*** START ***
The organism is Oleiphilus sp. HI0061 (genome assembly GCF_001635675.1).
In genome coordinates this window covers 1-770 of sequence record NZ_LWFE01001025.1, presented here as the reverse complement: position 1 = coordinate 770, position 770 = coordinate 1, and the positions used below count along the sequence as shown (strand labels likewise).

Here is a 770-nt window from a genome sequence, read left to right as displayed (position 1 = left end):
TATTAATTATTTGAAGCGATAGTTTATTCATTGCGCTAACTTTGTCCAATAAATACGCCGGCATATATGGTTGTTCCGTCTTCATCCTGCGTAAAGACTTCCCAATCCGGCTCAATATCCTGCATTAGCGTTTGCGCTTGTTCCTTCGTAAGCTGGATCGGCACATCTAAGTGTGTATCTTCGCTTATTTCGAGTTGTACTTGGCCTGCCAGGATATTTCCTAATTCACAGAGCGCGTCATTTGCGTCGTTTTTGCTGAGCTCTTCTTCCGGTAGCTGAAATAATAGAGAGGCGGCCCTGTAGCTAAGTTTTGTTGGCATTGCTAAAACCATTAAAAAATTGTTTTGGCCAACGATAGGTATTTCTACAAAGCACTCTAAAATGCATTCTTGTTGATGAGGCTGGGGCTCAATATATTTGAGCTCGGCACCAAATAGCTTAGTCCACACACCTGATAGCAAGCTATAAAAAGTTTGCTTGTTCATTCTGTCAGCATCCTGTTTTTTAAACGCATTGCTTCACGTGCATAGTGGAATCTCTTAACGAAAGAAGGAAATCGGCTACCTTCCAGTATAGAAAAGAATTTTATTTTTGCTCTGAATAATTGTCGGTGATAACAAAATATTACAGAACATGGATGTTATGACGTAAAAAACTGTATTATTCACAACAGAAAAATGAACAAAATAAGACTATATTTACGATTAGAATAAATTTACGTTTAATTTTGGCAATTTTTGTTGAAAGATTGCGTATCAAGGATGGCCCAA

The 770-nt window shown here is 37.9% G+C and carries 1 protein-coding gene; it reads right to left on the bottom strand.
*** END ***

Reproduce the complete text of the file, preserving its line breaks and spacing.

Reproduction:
The organism is Oleiphilus sp. HI0061 (genome assembly GCF_001635675.1).
In genome coordinates this window covers 1-770 of sequence record NZ_LWFE01001025.1, presented here as the reverse complement: position 1 = coordinate 770, position 770 = coordinate 1, and the positions used below count along the sequence as shown (strand labels likewise).

Here is a 770-nt window from a genome sequence, read left to right as displayed (position 1 = left end):
TATTAATTATTTGAAGCGATAGTTTATTCATTGCGCTAACTTTGTCCAATAAATACGCCGGCATATATGGTTGTTCCGTCTTCATCCTGCGTAAAGACTTCCCAATCCGGCTCAATATCCTGCATTAGCGTTTGCGCTTGTTCCTTCGTAAGCTGGATCGGCACATCTAAGTGTGTATCTTCGCTTATTTCGAGTTGTACTTGGCCTGCCAGGATATTTCCTAATTCACAGAGCGCGTCATTTGCGTCGTTTTTGCTGAGCTCTTCTTCCGGTAGCTGAAATAATAGAGAGGCGGCCCTGTAGCTAAGTTTTGTTGGCATTGCTAAAACCATTAAAAAATTGTTTTGGCCAACGATAGGTATTTCTACAAAGCACTCTAAAATGCATTCTTGTTGATGAGGCTGGGGCTCAATATATTTGAGCTCGGCACCAAATAGCTTAGTCCACACACCTGATAGCAAGCTATAAAAAGTTTGCTTGTTCATTCTGTCAGCATCCTGTTTTTTAAACGCATTGCTTCACGTGCATAGTGGAATCTCTTAACGAAAGAAGGAAATCGGCTACCTTCCAGTATAGAAAAGAATTTTATTTTTGCTCTGAATAATTGTCGGTGATAACAAAATATTACAGAACATGGATGTTATGACGTAAAAAACTGTATTATTCACAACAGAAAAATGAACAAAATAAGACTATATTTACGATTAGAATAAATTTACGTTTAATTTTGGCAATTTTTGTTGAAAGATTGCGTATCAAGGATGGCCCAA

The 770-nt window shown here is 37.9% G+C and carries 1 protein-coding gene; it reads right to left on the bottom strand.